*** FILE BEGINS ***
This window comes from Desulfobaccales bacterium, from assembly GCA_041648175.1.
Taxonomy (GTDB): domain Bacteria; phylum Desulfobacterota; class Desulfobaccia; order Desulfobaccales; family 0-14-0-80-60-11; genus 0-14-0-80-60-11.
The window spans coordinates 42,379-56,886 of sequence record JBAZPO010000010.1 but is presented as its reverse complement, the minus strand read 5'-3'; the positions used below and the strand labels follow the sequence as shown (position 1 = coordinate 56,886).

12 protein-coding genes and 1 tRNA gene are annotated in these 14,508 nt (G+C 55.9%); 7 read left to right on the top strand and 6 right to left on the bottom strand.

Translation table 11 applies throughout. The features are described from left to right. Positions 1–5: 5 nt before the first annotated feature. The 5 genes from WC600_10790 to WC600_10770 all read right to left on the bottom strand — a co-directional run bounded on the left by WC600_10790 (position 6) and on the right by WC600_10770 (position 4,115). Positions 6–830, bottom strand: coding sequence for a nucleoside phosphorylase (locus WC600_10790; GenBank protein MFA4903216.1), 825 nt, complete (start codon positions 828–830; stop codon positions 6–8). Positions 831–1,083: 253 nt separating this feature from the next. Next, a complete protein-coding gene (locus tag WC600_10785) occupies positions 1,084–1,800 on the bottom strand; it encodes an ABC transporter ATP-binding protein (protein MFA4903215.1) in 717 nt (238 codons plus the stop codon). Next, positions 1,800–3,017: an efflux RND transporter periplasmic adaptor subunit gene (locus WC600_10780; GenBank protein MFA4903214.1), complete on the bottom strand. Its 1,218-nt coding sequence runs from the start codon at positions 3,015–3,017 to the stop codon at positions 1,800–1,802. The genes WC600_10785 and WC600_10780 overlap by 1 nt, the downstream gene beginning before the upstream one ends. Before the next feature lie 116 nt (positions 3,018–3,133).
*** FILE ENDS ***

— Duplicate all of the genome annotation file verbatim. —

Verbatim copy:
This window comes from Desulfobaccales bacterium, from assembly GCA_041648175.1.
Taxonomy (GTDB): domain Bacteria; phylum Desulfobacterota; class Desulfobaccia; order Desulfobaccales; family 0-14-0-80-60-11; genus 0-14-0-80-60-11.
The window spans coordinates 42,379-56,886 of sequence record JBAZPO010000010.1 but is presented as its reverse complement, the minus strand read 5'-3'; the positions used below and the strand labels follow the sequence as shown (position 1 = coordinate 56,886).

12 protein-coding genes and 1 tRNA gene are annotated in these 14,508 nt (G+C 55.9%); 7 read left to right on the top strand and 6 right to left on the bottom strand.

Translation table 11 applies throughout. The features are described from left to right. Positions 1–5: 5 nt before the first annotated feature. The 5 genes from WC600_10790 to WC600_10770 all read right to left on the bottom strand — a co-directional run bounded on the left by WC600_10790 (position 6) and on the right by WC600_10770 (position 4,115). Positions 6–830, bottom strand: coding sequence for a nucleoside phosphorylase (locus WC600_10790; GenBank protein MFA4903216.1), 825 nt, complete (start codon positions 828–830; stop codon positions 6–8). Positions 831–1,083: 253 nt separating this feature from the next. Next, a complete protein-coding gene (locus tag WC600_10785) occupies positions 1,084–1,800 on the bottom strand; it encodes an ABC transporter ATP-binding protein (protein MFA4903215.1) in 717 nt (238 codons plus the stop codon). Next, positions 1,800–3,017: an efflux RND transporter periplasmic adaptor subunit gene (locus WC600_10780; GenBank protein MFA4903214.1), complete on the bottom strand. Its 1,218-nt coding sequence runs from the start codon at positions 3,015–3,017 to the stop codon at positions 1,800–1,802. The genes WC600_10785 and WC600_10780 overlap by 1 nt, the downstream gene beginning before the upstream one ends. Before the next feature lie 116 nt (positions 3,018–3,133).